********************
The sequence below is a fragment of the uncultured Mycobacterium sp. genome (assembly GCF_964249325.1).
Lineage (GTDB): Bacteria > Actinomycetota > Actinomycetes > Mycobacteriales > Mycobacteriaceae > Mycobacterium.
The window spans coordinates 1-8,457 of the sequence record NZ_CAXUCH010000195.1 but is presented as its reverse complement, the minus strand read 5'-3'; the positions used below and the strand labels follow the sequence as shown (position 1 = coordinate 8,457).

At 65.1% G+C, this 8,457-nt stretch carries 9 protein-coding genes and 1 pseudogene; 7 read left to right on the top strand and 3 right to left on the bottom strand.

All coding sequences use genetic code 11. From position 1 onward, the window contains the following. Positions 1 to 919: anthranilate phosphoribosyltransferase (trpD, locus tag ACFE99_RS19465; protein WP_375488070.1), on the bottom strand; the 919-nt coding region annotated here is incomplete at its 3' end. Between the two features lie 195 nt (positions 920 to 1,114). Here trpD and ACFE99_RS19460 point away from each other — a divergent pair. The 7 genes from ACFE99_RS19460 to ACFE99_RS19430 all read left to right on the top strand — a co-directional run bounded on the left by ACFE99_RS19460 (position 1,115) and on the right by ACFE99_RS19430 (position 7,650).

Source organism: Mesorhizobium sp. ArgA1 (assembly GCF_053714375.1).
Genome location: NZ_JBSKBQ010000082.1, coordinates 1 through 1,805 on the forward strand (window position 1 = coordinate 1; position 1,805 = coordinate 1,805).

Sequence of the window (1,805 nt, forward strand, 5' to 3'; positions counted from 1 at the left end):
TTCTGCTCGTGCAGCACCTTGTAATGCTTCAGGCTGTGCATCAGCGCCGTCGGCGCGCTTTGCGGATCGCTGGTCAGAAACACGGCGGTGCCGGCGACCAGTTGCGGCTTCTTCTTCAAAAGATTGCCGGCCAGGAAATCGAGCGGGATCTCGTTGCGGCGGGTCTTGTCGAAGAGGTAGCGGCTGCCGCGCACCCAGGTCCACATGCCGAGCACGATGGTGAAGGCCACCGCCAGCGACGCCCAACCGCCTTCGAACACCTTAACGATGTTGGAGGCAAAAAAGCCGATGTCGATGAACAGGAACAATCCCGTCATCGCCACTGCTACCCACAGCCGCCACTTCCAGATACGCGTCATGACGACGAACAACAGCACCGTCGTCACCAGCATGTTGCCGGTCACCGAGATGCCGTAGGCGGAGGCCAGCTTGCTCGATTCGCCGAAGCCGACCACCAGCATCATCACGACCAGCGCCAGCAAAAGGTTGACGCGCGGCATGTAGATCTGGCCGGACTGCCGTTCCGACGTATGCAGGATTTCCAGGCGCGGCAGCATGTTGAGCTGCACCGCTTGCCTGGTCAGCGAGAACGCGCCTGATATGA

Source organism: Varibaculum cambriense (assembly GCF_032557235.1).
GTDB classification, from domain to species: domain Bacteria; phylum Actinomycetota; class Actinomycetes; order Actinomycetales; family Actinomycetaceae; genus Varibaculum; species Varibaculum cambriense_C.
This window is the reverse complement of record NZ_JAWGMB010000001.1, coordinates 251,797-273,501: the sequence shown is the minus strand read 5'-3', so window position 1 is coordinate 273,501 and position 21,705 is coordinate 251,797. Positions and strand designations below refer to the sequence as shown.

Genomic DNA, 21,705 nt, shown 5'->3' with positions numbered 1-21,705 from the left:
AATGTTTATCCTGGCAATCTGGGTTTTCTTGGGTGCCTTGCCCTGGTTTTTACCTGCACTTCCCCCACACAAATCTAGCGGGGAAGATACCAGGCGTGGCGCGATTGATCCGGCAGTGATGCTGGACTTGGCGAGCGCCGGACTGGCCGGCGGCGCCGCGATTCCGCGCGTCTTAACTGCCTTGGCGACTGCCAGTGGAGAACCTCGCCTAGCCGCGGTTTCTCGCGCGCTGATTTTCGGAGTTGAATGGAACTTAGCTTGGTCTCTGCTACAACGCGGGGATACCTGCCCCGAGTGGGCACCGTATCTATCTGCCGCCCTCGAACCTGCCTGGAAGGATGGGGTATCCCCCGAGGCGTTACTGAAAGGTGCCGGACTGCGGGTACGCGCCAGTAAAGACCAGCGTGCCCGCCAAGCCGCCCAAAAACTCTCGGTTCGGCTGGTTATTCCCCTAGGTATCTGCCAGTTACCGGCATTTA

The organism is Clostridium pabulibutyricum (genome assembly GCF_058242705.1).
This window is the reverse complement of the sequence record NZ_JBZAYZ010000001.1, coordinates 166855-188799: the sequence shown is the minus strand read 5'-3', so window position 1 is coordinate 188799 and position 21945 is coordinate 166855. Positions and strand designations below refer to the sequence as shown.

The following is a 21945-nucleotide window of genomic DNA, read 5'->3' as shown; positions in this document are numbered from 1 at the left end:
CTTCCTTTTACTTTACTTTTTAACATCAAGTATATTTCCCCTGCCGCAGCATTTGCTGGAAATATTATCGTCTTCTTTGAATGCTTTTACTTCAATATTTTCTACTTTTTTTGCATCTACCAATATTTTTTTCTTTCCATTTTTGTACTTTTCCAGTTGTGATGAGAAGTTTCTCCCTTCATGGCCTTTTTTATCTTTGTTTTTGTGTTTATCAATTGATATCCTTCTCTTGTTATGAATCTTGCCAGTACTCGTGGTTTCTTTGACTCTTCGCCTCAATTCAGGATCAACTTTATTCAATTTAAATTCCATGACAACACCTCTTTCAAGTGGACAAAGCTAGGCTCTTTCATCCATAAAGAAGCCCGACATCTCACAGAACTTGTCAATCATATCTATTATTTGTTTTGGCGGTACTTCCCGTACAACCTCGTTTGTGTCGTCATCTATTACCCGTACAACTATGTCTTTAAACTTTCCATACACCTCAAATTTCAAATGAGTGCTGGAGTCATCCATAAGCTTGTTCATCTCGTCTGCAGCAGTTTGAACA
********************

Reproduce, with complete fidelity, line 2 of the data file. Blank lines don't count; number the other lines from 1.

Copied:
Lineage (GTDB): Bacteria > Actinomycetota > Actinomycetes > Mycobacteriales > Mycobacteriaceae > Mycobacterium.